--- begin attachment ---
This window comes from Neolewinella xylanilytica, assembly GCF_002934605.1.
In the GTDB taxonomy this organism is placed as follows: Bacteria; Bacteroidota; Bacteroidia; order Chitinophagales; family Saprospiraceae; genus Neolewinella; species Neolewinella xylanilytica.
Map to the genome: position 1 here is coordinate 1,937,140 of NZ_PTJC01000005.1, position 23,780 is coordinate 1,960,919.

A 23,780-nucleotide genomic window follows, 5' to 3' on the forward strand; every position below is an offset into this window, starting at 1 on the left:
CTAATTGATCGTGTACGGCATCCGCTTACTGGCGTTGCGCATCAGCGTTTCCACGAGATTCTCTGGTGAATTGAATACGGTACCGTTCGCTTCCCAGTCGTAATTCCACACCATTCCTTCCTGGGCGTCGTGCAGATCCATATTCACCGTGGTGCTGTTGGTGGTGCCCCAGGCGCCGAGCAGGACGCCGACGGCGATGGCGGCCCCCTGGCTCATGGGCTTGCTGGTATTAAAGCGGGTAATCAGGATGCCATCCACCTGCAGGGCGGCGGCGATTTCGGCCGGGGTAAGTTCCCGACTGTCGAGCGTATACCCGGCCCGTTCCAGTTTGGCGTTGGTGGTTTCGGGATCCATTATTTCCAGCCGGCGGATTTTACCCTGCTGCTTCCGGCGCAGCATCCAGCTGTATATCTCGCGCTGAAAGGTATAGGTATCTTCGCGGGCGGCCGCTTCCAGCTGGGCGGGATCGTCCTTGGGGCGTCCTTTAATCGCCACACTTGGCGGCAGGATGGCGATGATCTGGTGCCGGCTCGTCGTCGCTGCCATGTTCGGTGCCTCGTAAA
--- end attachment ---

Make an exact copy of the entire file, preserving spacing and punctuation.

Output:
This window comes from Neolewinella xylanilytica, assembly GCF_002934605.1.
In the GTDB taxonomy this organism is placed as follows: Bacteria; Bacteroidota; Bacteroidia; order Chitinophagales; family Saprospiraceae; genus Neolewinella; species Neolewinella xylanilytica.
Map to the genome: position 1 here is coordinate 1,937,140 of NZ_PTJC01000005.1, position 23,780 is coordinate 1,960,919.

A 23,780-nucleotide genomic window follows, 5' to 3' on the forward strand; every position below is an offset into this window, starting at 1 on the left:
CTAATTGATCGTGTACGGCATCCGCTTACTGGCGTTGCGCATCAGCGTTTCCACGAGATTCTCTGGTGAATTGAATACGGTACCGTTCGCTTCCCAGTCGTAATTCCACACCATTCCTTCCTGGGCGTCGTGCAGATCCATATTCACCGTGGTGCTGTTGGTGGTGCCCCAGGCGCCGAGCAGGACGCCGACGGCGATGGCGGCCCCCTGGCTCATGGGCTTGCTGGTATTAAAGCGGGTAATCAGGATGCCATCCACCTGCAGGGCGGCGGCGATTTCGGCCGGGGTAAGTTCCCGACTGTCGAGCGTATACCCGGCCCGTTCCAGTTTGGCGTTGGTGGTTTCGGGATCCATTATTTCCAGCCGGCGGATTTTACCCTGCTGCTTCCGGCGCAGCATCCAGCTGTATATCTCGCGCTGAAAGGTATAGGTATCTTCGCGGGCGGCCGCTTCCAGCTGGGCGGGATCGTCCTTGGGGCGTCCTTTAATCGCCACACTTGGCGGCAGGATGGCGATGATCTGGTGCCGGCTCGTCGTCGCTGCCATGTTCGGTGCCTCGTAAA